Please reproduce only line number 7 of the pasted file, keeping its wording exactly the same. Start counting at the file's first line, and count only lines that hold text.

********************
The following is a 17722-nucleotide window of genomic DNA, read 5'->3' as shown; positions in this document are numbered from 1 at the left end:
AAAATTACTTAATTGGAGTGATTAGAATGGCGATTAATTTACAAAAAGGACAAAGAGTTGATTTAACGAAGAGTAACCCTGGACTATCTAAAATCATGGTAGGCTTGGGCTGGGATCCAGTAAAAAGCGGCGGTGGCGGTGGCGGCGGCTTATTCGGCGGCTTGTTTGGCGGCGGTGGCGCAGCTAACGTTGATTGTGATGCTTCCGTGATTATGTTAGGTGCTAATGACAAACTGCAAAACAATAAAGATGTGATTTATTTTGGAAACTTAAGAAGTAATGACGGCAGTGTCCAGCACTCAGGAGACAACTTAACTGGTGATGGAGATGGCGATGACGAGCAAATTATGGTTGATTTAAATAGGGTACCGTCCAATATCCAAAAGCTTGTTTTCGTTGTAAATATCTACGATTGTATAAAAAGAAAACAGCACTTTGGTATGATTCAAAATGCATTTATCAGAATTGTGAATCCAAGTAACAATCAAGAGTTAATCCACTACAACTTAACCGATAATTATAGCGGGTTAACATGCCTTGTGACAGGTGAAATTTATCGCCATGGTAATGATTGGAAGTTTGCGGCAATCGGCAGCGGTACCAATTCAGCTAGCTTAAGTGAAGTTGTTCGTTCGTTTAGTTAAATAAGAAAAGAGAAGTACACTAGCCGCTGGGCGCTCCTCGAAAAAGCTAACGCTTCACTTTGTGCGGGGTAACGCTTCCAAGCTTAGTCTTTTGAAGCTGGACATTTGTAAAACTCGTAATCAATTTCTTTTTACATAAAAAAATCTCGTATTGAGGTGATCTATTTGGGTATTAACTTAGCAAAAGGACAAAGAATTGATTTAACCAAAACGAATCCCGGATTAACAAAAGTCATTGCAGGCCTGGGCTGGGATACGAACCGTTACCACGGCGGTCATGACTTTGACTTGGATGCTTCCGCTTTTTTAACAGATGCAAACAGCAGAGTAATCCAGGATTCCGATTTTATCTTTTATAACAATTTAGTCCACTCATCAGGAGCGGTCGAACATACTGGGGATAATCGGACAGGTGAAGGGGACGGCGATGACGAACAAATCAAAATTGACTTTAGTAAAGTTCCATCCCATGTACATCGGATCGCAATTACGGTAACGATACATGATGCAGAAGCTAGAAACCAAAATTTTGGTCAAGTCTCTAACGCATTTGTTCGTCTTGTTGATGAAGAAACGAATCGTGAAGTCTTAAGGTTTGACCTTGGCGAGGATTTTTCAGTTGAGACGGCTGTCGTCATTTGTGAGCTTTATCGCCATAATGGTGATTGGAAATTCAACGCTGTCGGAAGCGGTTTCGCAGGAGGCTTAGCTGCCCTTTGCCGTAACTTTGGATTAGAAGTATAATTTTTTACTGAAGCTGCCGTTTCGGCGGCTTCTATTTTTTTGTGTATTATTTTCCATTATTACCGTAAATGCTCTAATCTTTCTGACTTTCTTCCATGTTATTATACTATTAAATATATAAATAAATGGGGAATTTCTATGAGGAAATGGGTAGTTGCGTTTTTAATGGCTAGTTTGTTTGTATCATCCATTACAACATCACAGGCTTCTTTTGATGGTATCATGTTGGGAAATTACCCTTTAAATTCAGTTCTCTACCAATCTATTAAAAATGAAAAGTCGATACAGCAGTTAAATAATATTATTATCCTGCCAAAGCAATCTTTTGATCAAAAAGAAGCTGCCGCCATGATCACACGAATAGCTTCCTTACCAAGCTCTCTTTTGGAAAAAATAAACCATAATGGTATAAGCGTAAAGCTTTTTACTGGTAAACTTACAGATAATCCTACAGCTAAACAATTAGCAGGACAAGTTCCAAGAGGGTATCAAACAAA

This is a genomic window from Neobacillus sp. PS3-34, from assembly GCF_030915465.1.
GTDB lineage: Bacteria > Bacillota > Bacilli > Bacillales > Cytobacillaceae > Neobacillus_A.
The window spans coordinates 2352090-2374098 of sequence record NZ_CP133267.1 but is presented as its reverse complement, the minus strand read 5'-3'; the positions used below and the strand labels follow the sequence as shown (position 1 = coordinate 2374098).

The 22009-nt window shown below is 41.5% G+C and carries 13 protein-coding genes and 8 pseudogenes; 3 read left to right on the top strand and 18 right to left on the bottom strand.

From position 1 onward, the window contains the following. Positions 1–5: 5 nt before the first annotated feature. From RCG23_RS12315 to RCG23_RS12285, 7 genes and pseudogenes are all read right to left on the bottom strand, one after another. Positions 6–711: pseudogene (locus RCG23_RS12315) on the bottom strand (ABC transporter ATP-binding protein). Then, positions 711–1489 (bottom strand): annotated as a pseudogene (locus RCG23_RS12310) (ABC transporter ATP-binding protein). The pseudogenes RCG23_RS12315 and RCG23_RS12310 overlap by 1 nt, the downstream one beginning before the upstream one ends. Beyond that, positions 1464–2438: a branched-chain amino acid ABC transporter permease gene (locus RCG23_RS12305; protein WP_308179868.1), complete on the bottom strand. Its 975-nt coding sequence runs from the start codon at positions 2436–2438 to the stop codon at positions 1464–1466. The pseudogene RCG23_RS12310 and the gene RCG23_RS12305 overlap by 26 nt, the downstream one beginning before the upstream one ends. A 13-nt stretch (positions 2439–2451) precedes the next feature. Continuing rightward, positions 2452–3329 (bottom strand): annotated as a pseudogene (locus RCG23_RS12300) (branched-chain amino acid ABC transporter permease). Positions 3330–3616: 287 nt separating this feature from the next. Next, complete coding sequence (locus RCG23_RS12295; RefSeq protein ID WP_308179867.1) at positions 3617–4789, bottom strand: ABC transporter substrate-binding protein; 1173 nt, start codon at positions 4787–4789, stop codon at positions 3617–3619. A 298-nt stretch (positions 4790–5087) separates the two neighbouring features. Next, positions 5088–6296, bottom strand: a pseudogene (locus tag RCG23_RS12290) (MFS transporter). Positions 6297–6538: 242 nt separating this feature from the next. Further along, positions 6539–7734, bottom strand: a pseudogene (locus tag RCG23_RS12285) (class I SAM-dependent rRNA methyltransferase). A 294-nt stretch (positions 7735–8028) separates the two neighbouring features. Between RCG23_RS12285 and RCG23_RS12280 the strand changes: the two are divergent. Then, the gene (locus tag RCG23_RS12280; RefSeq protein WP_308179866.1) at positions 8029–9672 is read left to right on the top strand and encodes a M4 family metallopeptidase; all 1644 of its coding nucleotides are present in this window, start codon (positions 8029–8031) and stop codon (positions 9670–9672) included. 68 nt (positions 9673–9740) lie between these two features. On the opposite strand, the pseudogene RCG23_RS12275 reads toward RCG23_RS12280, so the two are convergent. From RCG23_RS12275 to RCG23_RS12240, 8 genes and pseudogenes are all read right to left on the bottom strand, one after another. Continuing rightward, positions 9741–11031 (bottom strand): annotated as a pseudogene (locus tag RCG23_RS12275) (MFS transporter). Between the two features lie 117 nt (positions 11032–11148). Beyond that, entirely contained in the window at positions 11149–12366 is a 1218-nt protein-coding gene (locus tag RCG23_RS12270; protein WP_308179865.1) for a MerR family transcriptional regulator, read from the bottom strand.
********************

From position 1 onward, the window contains the following. Positions 1–5: 5 nt before the first annotated feature. From RCG23_RS12315 to RCG23_RS12285, 7 genes and pseudogenes are all read right to left on the bottom strand, one after another. Positions 6–711: pseudogene (locus RCG23_RS12315) on the bottom strand (ABC transporter ATP-binding protein). Then, positions 711–1489 (bottom strand): annotated as a pseudogene (locus RCG23_RS12310) (ABC transporter ATP-binding protein). The pseudogenes RCG23_RS12315 and RCG23_RS12310 overlap by 1 nt, the downstream one beginning before the upstream one ends. Beyond that, positions 1464–2438: a branched-chain amino acid ABC transporter permease gene (locus RCG23_RS12305; protein WP_308179868.1), complete on the bottom strand. Its 975-nt coding sequence runs from the start codon at positions 2436–2438 to the stop codon at positions 1464–1466. The pseudogene RCG23_RS12310 and the gene RCG23_RS12305 overlap by 26 nt, the downstream one beginning before the upstream one ends. A 13-nt stretch (positions 2439–2451) precedes the next feature. Continuing rightward, positions 2452–3329 (bottom strand): annotated as a pseudogene (locus RCG23_RS12300) (branched-chain amino acid ABC transporter permease). Positions 3330–3616: 287 nt separating this feature from the next. Next, complete coding sequence (locus RCG23_RS12295; RefSeq protein ID WP_308179867.1) at positions 3617–4789, bottom strand: ABC transporter substrate-binding protein; 1173 nt, start codon at positions 4787–4789, stop codon at positions 3617–3619. A 298-nt stretch (positions 4790–5087) separates the two neighbouring features. Next, positions 5088–6296, bottom strand: a pseudogene (locus tag RCG23_RS12290) (MFS transporter). Positions 6297–6538: 242 nt separating this feature from the next. Further along, positions 6539–7734, bottom strand: a pseudogene (locus tag RCG23_RS12285) (class I SAM-dependent rRNA methyltransferase). A 294-nt stretch (positions 7735–8028) separates the two neighbouring features. Between RCG23_RS12285 and RCG23_RS12280 the strand changes: the two are divergent. Then, the gene (locus tag RCG23_RS12280; RefSeq protein WP_308179866.1) at positions 8029–9672 is read left to right on the top strand and encodes a M4 family metallopeptidase; all 1644 of its coding nucleotides are present in this window, start codon (positions 8029–8031) and stop codon (positions 9670–9672) included. 68 nt (positions 9673–9740) lie between these two features. On the opposite strand, the pseudogene RCG23_RS12275 reads toward RCG23_RS12280, so the two are convergent. From RCG23_RS12275 to RCG23_RS12240, 8 genes and pseudogenes are all read right to left on the bottom strand, one after another. Continuing rightward, positions 9741–11031 (bottom strand): annotated as a pseudogene (locus tag RCG23_RS12275) (MFS transporter). Between the two features lie 117 nt (positions 11032–11148). Beyond that, entirely contained in the window at positions 11149–12366 is a 1218-nt protein-coding gene (locus tag RCG23_RS12270; protein WP_308179865.1) for a MerR family transcriptional regulator, read from the bottom strand.